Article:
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​Find past newsletter articles, press releases, and other media showcasing local agriculture, placed-based education, and conservation of natural resources in Sullivan County.

Snow Crystals

February 1, 2020

 Don't they look like they are dancing down from the clouds to the ground? Look closely and zoom in.  They are so intricate and beautiful! 

 

How is a snowflake formed?

It's a simple recipe that includes: Water vapor, subfreezing clouds, and a piece of dust or salt. 

 

When these are all present, water vapor crystallizes around the particle. As it falls to Earth, it grows into six-sided (hexagonal) crystals. Their journey to the ground determines what they look like when they get there. They may pass through clouds with different temperatures and moisture, get moved by wind, or bump into other snowflakes. Some never make it, because they melt or evaporate on their way down. The different conditions a snowflake goes through on its journey designs the pattern it has. Snowflakes might be needles, plates, crystals or columns!

 

Observe Snowflakes on your own!

See what kinds of snowflakes you can find next time it snows. It's fun! Here's what you need:


1) A small magnifier, about 5X.

2) A dark surface to catch snowflakes. Any dark fabric or dark cardboard will work fine. You have to catch the flakes as they fall; the ones already on the ground are usually a jumbled mess. Make sure the paper or fabric has been in the cold for a while. If it is warm, the snowflakes will melt.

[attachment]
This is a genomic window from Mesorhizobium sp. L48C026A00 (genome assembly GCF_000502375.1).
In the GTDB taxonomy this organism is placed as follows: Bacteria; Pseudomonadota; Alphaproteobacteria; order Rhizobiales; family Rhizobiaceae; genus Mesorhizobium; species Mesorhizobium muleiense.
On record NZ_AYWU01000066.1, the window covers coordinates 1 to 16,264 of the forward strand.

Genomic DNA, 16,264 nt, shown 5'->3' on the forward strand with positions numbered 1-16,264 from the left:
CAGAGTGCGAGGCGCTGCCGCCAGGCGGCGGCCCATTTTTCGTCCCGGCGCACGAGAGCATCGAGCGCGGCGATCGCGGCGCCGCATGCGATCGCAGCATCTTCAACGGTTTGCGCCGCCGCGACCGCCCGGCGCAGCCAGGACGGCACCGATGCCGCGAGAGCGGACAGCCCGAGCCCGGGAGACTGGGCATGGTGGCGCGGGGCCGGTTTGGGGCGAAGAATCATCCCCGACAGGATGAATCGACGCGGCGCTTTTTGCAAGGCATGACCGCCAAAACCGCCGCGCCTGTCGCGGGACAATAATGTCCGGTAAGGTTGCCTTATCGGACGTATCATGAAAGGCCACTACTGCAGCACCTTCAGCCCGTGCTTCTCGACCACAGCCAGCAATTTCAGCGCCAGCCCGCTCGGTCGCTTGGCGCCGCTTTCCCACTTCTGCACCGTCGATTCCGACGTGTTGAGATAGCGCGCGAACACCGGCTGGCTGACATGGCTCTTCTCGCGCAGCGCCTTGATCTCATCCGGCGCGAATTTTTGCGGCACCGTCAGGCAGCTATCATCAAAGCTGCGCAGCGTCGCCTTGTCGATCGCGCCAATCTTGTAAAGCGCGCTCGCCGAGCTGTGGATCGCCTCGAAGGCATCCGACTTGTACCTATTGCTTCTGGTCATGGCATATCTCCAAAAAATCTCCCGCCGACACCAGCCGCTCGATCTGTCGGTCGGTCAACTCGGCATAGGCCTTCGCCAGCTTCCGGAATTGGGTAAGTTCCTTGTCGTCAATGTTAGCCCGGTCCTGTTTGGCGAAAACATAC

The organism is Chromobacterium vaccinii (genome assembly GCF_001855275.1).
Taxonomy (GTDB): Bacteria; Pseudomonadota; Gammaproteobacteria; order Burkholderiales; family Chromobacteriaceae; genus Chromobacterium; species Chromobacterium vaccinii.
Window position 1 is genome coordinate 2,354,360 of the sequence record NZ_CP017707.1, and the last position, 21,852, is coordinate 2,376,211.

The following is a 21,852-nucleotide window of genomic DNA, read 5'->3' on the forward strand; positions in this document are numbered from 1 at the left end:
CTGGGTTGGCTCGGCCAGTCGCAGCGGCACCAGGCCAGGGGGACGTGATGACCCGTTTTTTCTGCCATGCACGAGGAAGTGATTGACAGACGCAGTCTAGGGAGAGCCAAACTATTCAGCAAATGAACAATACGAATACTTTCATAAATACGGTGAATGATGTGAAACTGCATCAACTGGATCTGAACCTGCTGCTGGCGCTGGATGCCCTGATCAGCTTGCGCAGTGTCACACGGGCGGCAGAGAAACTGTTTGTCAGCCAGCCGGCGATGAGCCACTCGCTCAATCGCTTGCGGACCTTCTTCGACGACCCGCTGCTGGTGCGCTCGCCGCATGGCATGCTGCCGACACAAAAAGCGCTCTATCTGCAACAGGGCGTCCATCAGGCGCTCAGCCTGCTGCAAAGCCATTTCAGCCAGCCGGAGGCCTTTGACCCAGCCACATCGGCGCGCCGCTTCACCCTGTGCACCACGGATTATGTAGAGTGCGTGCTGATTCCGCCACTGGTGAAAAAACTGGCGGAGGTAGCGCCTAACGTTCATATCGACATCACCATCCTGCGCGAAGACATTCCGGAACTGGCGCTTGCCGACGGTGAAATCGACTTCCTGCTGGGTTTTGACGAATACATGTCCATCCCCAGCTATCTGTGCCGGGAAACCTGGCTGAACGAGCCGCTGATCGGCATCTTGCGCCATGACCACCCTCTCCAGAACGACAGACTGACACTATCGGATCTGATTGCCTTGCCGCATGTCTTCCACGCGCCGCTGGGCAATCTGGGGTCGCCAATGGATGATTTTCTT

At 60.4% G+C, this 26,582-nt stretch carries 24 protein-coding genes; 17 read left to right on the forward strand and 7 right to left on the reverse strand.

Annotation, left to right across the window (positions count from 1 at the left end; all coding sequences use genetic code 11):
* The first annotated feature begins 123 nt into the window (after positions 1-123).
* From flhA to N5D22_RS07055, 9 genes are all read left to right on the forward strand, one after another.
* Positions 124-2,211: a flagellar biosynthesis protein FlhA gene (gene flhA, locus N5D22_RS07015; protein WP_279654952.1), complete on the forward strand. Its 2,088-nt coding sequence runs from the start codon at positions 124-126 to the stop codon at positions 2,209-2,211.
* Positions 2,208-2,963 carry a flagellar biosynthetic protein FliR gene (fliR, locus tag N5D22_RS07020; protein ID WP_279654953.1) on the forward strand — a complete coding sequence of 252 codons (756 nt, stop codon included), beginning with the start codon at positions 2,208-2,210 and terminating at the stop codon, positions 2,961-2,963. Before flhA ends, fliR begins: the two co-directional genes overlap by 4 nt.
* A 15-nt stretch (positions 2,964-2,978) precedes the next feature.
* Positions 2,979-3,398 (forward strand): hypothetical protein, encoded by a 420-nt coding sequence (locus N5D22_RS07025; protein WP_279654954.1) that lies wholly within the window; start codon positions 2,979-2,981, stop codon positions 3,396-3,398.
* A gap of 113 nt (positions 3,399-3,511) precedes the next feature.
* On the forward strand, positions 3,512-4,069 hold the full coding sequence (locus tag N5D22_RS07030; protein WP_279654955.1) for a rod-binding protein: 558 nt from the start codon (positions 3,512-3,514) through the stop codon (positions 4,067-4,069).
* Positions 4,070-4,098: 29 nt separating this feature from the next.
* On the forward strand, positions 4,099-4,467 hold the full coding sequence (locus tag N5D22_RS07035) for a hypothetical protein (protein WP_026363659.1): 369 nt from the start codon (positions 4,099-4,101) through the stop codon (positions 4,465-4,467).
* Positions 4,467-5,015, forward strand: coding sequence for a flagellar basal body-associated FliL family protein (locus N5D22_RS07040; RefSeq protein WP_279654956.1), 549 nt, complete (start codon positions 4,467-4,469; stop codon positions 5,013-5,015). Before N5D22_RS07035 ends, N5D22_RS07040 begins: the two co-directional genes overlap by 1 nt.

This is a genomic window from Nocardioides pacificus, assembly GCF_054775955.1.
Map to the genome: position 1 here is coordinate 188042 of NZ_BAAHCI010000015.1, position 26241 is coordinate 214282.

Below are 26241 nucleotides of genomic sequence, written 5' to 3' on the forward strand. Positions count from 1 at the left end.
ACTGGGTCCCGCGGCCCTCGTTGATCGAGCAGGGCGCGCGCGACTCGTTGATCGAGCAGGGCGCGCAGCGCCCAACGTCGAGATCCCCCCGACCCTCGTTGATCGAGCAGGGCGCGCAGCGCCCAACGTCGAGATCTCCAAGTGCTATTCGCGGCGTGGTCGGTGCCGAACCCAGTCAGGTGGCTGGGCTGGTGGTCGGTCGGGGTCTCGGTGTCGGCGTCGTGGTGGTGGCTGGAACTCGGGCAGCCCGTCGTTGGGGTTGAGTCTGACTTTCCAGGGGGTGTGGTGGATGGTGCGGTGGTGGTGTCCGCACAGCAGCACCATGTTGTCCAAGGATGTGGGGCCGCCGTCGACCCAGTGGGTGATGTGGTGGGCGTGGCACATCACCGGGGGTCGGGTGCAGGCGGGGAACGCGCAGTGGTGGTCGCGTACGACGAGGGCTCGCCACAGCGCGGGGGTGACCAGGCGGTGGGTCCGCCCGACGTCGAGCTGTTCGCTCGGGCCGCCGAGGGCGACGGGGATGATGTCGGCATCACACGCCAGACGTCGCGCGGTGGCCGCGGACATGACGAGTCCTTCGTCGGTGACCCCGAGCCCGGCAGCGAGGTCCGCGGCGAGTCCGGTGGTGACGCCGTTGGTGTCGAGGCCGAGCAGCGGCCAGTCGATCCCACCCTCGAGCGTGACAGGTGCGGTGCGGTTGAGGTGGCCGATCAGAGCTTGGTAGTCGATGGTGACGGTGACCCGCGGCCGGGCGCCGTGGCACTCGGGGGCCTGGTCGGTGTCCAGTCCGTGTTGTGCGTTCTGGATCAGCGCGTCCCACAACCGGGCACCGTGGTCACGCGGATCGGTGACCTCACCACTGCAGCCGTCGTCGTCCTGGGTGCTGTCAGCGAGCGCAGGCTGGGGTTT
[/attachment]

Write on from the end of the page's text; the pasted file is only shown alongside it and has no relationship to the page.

3) A cold day. Not every snowflake brings beautiful snowflakes. Some days, especially warm days, you may not see much of anything interesting. Keep trying, though. Nice crystals are out there if you have some patience. You never know what you might find! 

 

 

William "Snowflake" Bentley, a farmer, was the first person to photograph a single snowflake in 1885. He photographed more than 5,000 crystals in his time and published a book of some 2,400 of those images. He noticed patterns based on weather and snowflake form that is called the Snowflake Thermometer. 

 

Mr. Bentley had lots of equipment to set-up to photograph a snowflake, but with digital cameras today, it is a lot easier. The next time it snows, capture these natural beauties on your camera and share them with others!

 

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